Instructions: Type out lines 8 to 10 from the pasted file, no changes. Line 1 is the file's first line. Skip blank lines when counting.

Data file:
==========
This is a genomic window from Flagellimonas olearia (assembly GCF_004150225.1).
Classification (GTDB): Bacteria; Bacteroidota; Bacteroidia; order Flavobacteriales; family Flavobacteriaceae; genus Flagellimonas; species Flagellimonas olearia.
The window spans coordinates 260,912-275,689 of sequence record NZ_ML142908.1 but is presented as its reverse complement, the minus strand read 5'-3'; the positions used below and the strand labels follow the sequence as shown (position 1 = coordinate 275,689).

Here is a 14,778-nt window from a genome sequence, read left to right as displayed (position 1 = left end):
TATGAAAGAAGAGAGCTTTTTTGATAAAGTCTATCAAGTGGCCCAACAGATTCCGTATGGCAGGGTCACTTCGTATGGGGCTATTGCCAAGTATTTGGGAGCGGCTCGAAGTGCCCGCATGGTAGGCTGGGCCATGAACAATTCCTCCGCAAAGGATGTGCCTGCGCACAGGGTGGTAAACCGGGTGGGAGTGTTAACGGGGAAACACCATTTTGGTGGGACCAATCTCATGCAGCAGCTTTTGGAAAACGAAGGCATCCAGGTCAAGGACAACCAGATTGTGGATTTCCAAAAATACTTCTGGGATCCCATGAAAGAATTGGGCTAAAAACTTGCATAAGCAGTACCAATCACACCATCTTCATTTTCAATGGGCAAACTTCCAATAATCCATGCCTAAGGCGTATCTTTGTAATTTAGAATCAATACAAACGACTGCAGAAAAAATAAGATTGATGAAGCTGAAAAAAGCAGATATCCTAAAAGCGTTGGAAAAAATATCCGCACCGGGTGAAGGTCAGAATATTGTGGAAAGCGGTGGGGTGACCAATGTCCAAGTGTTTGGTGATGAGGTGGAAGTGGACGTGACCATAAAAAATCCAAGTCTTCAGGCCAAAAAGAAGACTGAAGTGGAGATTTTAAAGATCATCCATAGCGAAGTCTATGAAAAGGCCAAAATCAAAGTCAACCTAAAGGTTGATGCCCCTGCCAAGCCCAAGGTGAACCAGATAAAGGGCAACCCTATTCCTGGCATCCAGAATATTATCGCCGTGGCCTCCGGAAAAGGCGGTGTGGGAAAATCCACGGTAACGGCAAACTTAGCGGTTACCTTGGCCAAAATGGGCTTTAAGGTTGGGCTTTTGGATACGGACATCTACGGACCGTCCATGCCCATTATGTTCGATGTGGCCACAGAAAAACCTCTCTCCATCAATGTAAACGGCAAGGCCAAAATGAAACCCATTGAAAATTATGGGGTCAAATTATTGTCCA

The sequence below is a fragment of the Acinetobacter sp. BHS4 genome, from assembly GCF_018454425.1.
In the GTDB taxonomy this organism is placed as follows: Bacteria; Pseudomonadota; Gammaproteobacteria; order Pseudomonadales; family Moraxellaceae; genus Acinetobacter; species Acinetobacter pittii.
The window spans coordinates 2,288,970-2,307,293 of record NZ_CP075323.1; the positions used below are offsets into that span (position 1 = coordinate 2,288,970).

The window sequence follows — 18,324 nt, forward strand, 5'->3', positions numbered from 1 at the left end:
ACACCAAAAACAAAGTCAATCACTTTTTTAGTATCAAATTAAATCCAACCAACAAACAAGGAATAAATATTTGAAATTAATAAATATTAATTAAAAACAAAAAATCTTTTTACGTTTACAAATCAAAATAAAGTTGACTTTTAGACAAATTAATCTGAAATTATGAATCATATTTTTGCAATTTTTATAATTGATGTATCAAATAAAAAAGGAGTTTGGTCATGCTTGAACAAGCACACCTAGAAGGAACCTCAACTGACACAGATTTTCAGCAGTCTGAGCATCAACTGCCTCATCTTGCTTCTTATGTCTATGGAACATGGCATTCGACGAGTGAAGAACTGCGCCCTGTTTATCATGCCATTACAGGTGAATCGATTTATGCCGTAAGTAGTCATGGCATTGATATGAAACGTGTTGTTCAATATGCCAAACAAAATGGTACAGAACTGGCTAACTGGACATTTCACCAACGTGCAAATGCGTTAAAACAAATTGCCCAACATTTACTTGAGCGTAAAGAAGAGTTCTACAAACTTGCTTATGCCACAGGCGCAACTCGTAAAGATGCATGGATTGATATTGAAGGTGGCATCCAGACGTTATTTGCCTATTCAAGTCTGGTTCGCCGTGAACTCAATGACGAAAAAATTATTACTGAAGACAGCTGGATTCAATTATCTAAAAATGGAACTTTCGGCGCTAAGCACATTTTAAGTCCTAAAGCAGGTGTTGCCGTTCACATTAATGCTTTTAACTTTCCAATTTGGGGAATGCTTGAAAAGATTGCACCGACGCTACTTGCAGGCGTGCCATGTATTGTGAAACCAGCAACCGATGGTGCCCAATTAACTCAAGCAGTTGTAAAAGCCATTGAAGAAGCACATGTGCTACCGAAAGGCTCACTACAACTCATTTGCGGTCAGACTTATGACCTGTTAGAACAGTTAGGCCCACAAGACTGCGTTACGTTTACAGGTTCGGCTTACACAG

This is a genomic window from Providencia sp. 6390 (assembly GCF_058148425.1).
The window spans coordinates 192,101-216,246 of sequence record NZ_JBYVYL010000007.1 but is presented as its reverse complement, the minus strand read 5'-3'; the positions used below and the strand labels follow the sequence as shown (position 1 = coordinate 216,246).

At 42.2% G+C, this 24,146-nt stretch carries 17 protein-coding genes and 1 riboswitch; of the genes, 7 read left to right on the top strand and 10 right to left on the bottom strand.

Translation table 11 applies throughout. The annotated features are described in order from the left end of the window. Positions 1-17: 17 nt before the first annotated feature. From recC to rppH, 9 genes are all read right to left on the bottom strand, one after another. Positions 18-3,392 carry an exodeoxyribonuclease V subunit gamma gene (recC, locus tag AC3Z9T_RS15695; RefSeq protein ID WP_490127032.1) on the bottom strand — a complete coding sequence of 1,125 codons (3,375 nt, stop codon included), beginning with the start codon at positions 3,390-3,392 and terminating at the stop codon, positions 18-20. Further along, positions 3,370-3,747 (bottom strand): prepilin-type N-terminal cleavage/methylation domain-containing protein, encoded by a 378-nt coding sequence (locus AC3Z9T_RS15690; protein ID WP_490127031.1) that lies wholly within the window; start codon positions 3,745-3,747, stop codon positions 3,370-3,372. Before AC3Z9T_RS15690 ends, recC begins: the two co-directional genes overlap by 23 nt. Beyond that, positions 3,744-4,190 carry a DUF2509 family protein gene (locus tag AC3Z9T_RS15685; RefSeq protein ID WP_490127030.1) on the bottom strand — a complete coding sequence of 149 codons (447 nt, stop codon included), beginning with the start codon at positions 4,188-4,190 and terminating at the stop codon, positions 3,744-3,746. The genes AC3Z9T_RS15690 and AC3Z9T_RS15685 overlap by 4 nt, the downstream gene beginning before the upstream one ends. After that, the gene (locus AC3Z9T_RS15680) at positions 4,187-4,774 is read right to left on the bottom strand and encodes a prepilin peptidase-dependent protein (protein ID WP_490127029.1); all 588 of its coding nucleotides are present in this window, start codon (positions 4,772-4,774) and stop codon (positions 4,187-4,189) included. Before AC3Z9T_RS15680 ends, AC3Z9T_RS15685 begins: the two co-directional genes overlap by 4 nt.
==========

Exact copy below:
The window spans coordinates 2,288,970-2,307,293 of record NZ_CP075323.1; the positions used below are offsets into that span (position 1 = coordinate 2,288,970).

The window sequence follows — 18,324 nt, forward strand, 5'->3', positions numbered from 1 at the left end:
ACACCAAAAACAAAGTCAATCACTTTTTTAGTATCAAATTAAATCCAACCAACAAACAAGGAATAAATATTTGAAATTAATAAATATTAATTAAAAACAAAAAATCTTTTTACGTTTACAAATCAAAATAAAGTTGACTTTTAGACAAATTAATCTGAAATTATGAATCATATTTTTGCAATTTTTATAATTGATGTATCAAATAAAAAAGGAGTTTGGTCATGCTTGAACAAGCACACCTAGAAGGAACCTCAACTGACACAGATTTTCAGCAGTCTGAGCATCAACTGCCTCATCTTGCTTCTTATGTCTATGGAACATGGCATTCGACGAGTGAAGAACTGCGCCCTGTTTATCATGCCATTACAGGTGAATCGATTTATGCCGTAAGTAGTCATGGCATTGATATGAAACGTGTTGTTCAATATGCCAAACAAAATGGTACAGAACTGGCTAACTGGACATTTCACCAACGTGCAAATGCGTTAAAACAAATTGCCCAACATTTACTTGAGCGTAAAGAAGAGTTCTACAAACTTGCTTATGCCACAGGCGCAACTCGTAAAGATGCATGGATTGATATTGAAGGTGGCATCCAGACGTTATTTGCCTATTCAAGTCTGGTTCGCCGTGAACTCAATGACGAAAAAATTATTACTGAAGACAGCTGGATTCAATTATCTAAAAATGGAACTTTCGGCGCTAAGCACATTTTAAGTCCTAAAGCAGGTGTTGCCGTTCACATTAATGCTTTTAACTTTCCAATTTGGGGAATGCTTGAAAAGATTGCACCGACGCTACTTGCAGGCGTGCCATGTATTGTGAAACCAGCAACCGATGGTGCCCAATTAACTCAAGCAGTTGTAAAAGCCATTGAAGAAGCACATGTGCTACCGAAAGGCTCACTACAACTCATTTGCGGTCAGACTTATGACCTGTTAGAACAGTTAGGCCCACAAGACTGCGTTACGTTTACAGGTTCGGCTTACACAG